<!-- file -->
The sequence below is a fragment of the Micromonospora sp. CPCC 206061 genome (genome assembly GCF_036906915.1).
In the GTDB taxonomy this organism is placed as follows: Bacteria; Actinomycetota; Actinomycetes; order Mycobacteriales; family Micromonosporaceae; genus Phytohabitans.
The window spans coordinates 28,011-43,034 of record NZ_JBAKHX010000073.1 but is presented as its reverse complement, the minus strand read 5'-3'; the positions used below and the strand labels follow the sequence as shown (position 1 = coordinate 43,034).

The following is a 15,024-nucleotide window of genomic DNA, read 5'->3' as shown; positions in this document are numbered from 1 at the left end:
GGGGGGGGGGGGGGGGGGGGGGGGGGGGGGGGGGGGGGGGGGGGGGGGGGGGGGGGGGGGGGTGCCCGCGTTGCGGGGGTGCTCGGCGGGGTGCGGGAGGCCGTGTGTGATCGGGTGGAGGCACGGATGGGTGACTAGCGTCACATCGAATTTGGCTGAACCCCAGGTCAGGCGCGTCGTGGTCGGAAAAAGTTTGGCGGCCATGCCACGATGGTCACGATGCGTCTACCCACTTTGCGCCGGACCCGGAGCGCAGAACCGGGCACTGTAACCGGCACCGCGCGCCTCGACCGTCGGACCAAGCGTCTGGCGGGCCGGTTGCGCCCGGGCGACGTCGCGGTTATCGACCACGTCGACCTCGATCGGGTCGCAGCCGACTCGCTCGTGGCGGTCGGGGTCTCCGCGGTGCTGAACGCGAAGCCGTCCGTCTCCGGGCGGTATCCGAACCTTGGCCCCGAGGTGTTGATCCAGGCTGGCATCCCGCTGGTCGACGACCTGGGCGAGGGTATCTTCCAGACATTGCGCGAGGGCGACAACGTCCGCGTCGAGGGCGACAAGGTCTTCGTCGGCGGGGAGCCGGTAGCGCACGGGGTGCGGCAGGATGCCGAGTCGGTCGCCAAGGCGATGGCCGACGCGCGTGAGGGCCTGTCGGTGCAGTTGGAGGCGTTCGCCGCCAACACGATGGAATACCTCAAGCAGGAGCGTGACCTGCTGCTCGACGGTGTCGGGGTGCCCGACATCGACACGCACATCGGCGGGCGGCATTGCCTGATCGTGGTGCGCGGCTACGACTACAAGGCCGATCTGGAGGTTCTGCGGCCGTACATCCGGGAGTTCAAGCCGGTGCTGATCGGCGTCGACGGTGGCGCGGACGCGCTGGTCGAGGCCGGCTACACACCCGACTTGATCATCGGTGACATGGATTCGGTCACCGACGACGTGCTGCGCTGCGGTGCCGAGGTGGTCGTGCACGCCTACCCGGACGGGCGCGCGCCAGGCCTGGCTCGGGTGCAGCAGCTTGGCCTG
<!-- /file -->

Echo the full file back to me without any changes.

The sequence below is a fragment of the Micromonospora sp. CPCC 206061 genome (genome assembly GCF_036906915.1).
In the GTDB taxonomy this organism is placed as follows: Bacteria; Actinomycetota; Actinomycetes; order Mycobacteriales; family Micromonosporaceae; genus Phytohabitans.
The window spans coordinates 28,011-43,034 of record NZ_JBAKHX010000073.1 but is presented as its reverse complement, the minus strand read 5'-3'; the positions used below and the strand labels follow the sequence as shown (position 1 = coordinate 43,034).

The following is a 15,024-nucleotide window of genomic DNA, read 5'->3' as shown; positions in this document are numbered from 1 at the left end:
GGGGGGGGGGGGGGGGGGGGGGGGGGGGGGGGGGGGGGGGGGGGGGGGGGGGGGGGGGGGGGTGCCCGCGTTGCGGGGGTGCTCGGCGGGGTGCGGGAGGCCGTGTGTGATCGGGTGGAGGCACGGATGGGTGACTAGCGTCACATCGAATTTGGCTGAACCCCAGGTCAGGCGCGTCGTGGTCGGAAAAAGTTTGGCGGCCATGCCACGATGGTCACGATGCGTCTACCCACTTTGCGCCGGACCCGGAGCGCAGAACCGGGCACTGTAACCGGCACCGCGCGCCTCGACCGTCGGACCAAGCGTCTGGCGGGCCGGTTGCGCCCGGGCGACGTCGCGGTTATCGACCACGTCGACCTCGATCGGGTCGCAGCCGACTCGCTCGTGGCGGTCGGGGTCTCCGCGGTGCTGAACGCGAAGCCGTCCGTCTCCGGGCGGTATCCGAACCTTGGCCCCGAGGTGTTGATCCAGGCTGGCATCCCGCTGGTCGACGACCTGGGCGAGGGTATCTTCCAGACATTGCGCGAGGGCGACAACGTCCGCGTCGAGGGCGACAAGGTCTTCGTCGGCGGGGAGCCGGTAGCGCACGGGGTGCGGCAGGATGCCGAGTCGGTCGCCAAGGCGATGGCCGACGCGCGTGAGGGCCTGTCGGTGCAGTTGGAGGCGTTCGCCGCCAACACGATGGAATACCTCAAGCAGGAGCGTGACCTGCTGCTCGACGGTGTCGGGGTGCCCGACATCGACACGCACATCGGCGGGCGGCATTGCCTGATCGTGGTGCGCGGCTACGACTACAAGGCCGATCTGGAGGTTCTGCGGCCGTACATCCGGGAGTTCAAGCCGGTGCTGATCGGCGTCGACGGTGGCGCGGACGCGCTGGTCGAGGCCGGCTACACACCCGACTTGATCATCGGTGACATGGATTCGGTCACCGACGACGTGCTGCGCTGCGGTGCCGAGGTGGTCGTGCACGCCTACCCGGACGGGCGCGCGCCAGGCCTGGCTCGGGTGCAGCAGCTTGGCCTG